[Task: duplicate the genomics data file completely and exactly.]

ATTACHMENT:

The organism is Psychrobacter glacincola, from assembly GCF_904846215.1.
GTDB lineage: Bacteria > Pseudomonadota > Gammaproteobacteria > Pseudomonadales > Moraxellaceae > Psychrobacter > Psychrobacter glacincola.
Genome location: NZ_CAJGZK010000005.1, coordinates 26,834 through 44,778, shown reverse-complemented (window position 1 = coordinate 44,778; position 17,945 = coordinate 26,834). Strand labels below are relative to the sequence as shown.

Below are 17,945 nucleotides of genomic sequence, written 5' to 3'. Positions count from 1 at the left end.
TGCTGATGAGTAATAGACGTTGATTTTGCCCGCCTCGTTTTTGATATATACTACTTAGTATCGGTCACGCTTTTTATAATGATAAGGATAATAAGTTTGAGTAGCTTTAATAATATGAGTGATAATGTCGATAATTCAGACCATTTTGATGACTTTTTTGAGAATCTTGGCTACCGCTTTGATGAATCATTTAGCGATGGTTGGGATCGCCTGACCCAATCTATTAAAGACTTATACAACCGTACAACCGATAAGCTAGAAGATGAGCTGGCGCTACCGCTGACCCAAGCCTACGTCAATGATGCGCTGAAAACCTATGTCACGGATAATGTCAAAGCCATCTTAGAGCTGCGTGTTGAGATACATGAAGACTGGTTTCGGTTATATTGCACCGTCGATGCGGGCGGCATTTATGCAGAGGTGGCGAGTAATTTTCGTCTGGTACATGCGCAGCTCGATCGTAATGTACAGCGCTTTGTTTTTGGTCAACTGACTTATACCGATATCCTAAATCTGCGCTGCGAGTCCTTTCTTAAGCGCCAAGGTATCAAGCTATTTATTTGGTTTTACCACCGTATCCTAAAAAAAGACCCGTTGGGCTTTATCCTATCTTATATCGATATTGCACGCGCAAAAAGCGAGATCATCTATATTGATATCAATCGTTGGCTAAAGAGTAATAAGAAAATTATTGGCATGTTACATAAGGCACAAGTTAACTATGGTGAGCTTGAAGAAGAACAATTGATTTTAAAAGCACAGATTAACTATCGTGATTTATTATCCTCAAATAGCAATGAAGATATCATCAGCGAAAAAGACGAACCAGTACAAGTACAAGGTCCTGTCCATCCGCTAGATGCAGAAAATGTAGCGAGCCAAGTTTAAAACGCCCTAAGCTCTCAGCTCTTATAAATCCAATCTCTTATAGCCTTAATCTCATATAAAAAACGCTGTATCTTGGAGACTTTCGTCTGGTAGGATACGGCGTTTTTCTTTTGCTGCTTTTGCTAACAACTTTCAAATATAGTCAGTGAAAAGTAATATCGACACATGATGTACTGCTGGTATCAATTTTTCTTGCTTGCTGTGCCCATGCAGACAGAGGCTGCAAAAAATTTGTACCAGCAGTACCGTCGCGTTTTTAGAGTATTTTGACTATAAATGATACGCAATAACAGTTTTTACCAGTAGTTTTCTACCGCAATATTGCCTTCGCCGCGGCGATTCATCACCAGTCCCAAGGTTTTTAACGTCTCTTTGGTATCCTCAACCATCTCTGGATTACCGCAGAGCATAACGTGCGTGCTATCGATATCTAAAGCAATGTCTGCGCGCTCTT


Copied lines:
The organism is Psychrobacter glacincola, from assembly GCF_904846215.1.
GTDB lineage: Bacteria > Pseudomonadota > Gammaproteobacteria > Pseudomonadales > Moraxellaceae > Psychrobacter > Psychrobacter glacincola.
Genome location: NZ_CAJGZK010000005.1, coordinates 26,834 through 44,778, shown reverse-complemented (window position 1 = coordinate 44,778; position 17,945 = coordinate 26,834). Strand labels below are relative to the sequence as shown.

Below are 17,945 nucleotides of genomic sequence, written 5' to 3'. Positions count from 1 at the left end.
TGCTGATGAGTAATAGACGTTGATTTTGCCCGCCTCGTTTTTGATATATACTACTTAGTATCGGTCACGCTTTTTATAATGATAAGGATAATAAGTTTGAGTAGCTTTAATAATATGAGTGATAATGTCGATAATTCAGACCATTTTGATGACTTTTTTGAGAATCTTGGCTACCGCTTTGATGAATCATTTAGCGATGGTTGGGATCGCCTGACCCAATCTATTAAAGACTTATACAACCGTACAACCGATAAGCTAGAAGATGAGCTGGCGCTACCGCTGACCCAAGCCTACGTCAATGATGCGCTGAAAACCTATGTCACGGATAATGTCAAAGCCATCTTAGAGCTGCGTGTTGAGATACATGAAGACTGGTTTCGGTTATATTGCACCGTCGATGCGGGCGGCATTTATGCAGAGGTGGCGAGTAATTTTCGTCTGGTACATGCGCAGCTCGATCGTAATGTACAGCGCTTTGTTTTTGGTCAACTGACTTATACCGATATCCTAAATCTGCGCTGCGAGTCCTTTCTTAAGCGCCAAGGTATCAAGCTATTTATTTGGTTTTACCACCGTATCCTAAAAAAAGACCCGTTGGGCTTTATCCTATCTTATATCGATATTGCACGCGCAAAAAGCGAGATCATCTATATTGATATCAATCGTTGGCTAAAGAGTAATAAGAAAATTATTGGCATGTTACATAAGGCACAAGTTAACTATGGTGAGCTTGAAGAAGAACAATTGATTTTAAAAGCACAGATTAACTATCGTGATTTATTATCCTCAAATAGCAATGAAGATATCATCAGCGAAAAAGACGAACCAGTACAAGTACAAGGTCCTGTCCATCCGCTAGATGCAGAAAATGTAGCGAGCCAAGTTTAAAACGCCCTAAGCTCTCAGCTCTTATAAATCCAATCTCTTATAGCCTTAATCTCATATAAAAAACGCTGTATCTTGGAGACTTTCGTCTGGTAGGATACGGCGTTTTTCTTTTGCTGCTTTTGCTAACAACTTTCAAATATAGTCAGTGAAAAGTAATATCGACACATGATGTACTGCTGGTATCAATTTTTCTTGCTTGCTGTGCCCATGCAGACAGAGGCTGCAAAAAATTTGTACCAGCAGTACCGTCGCGTTTTTAGAGTATTTTGACTATAAATGATACGCAATAACAGTTTTTACCAGTAGTTTTCTACCGCAATATTGCCTTCGCCGCGGCGATTCATCACCAGTCCCAAGGTTTTTAACGTCTCTTTGGTATCCTCAACCATCTCTGGATTACCGCAGAGCATAACGTGCGTGCTATCGATATCTAAAGCAATGTCTGCGCGCTCTT